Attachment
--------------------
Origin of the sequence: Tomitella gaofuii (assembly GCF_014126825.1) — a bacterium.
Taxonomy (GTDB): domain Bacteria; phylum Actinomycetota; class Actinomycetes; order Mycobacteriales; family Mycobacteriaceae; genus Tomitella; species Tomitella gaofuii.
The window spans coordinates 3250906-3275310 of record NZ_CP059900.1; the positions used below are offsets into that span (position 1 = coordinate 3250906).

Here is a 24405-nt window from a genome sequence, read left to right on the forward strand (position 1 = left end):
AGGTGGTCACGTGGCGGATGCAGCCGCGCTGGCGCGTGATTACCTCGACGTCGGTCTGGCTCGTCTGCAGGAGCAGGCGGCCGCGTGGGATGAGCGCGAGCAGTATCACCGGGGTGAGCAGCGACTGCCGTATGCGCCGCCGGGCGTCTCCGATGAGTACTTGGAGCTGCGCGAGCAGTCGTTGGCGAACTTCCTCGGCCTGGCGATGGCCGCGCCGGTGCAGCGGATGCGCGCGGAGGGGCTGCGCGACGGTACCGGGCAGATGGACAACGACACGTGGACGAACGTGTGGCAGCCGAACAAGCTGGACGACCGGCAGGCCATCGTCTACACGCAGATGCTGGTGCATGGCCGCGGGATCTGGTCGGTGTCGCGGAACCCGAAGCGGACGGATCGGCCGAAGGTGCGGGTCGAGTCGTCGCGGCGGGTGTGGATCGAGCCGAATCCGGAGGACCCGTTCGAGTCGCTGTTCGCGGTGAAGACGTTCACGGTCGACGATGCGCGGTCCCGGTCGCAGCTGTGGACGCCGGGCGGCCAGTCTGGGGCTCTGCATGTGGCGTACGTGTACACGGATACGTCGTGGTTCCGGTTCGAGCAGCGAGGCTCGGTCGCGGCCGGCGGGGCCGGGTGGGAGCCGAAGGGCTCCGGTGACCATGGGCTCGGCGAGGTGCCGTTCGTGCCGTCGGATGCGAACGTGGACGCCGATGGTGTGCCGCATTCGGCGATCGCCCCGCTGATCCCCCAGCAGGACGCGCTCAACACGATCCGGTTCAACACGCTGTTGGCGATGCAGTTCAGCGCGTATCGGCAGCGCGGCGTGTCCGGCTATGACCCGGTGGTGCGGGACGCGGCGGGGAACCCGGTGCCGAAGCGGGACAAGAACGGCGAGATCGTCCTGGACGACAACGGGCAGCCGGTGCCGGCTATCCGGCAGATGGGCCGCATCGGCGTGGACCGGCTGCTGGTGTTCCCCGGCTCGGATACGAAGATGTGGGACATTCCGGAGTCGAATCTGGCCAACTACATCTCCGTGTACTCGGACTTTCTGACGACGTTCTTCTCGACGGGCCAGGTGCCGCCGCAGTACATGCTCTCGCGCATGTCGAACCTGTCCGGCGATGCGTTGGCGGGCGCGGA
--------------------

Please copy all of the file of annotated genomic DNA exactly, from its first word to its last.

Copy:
Origin of the sequence: Tomitella gaofuii (assembly GCF_014126825.1) — a bacterium.
Taxonomy (GTDB): domain Bacteria; phylum Actinomycetota; class Actinomycetes; order Mycobacteriales; family Mycobacteriaceae; genus Tomitella; species Tomitella gaofuii.
The window spans coordinates 3250906-3275310 of record NZ_CP059900.1; the positions used below are offsets into that span (position 1 = coordinate 3250906).

Here is a 24405-nt window from a genome sequence, read left to right on the forward strand (position 1 = left end):
AGGTGGTCACGTGGCGGATGCAGCCGCGCTGGCGCGTGATTACCTCGACGTCGGTCTGGCTCGTCTGCAGGAGCAGGCGGCCGCGTGGGATGAGCGCGAGCAGTATCACCGGGGTGAGCAGCGACTGCCGTATGCGCCGCCGGGCGTCTCCGATGAGTACTTGGAGCTGCGCGAGCAGTCGTTGGCGAACTTCCTCGGCCTGGCGATGGCCGCGCCGGTGCAGCGGATGCGCGCGGAGGGGCTGCGCGACGGTACCGGGCAGATGGACAACGACACGTGGACGAACGTGTGGCAGCCGAACAAGCTGGACGACCGGCAGGCCATCGTCTACACGCAGATGCTGGTGCATGGCCGCGGGATCTGGTCGGTGTCGCGGAACCCGAAGCGGACGGATCGGCCGAAGGTGCGGGTCGAGTCGTCGCGGCGGGTGTGGATCGAGCCGAATCCGGAGGACCCGTTCGAGTCGCTGTTCGCGGTGAAGACGTTCACGGTCGACGATGCGCGGTCCCGGTCGCAGCTGTGGACGCCGGGCGGCCAGTCTGGGGCTCTGCATGTGGCGTACGTGTACACGGATACGTCGTGGTTCCGGTTCGAGCAGCGAGGCTCGGTCGCGGCCGGCGGGGCCGGGTGGGAGCCGAAGGGCTCCGGTGACCATGGGCTCGGCGAGGTGCCGTTCGTGCCGTCGGATGCGAACGTGGACGCCGATGGTGTGCCGCATTCGGCGATCGCCCCGCTGATCCCCCAGCAGGACGCGCTCAACACGATCCGGTTCAACACGCTGTTGGCGATGCAGTTCAGCGCGTATCGGCAGCGCGGCGTGTCCGGCTATGACCCGGTGGTGCGGGACGCGGCGGGGAACCCGGTGCCGAAGCGGGACAAGAACGGCGAGATCGTCCTGGACGACAACGGGCAGCCGGTGCCGGCTATCCGGCAGATGGGCCGCATCGGCGTGGACCGGCTGCTGGTGTTCCCCGGCTCGGATACGAAGATGTGGGACATTCCGGAGTCGAATCTGGCCAACTACATCTCCGTGTACTCGGACTTTCTGACGACGTTCTTCTCGACGGGCCAGGTGCCGCCGCAGTACATGCTCTCGCGCATGTCGAACCTGTCCGGCGATGCGTTGGCGGGCGCGGA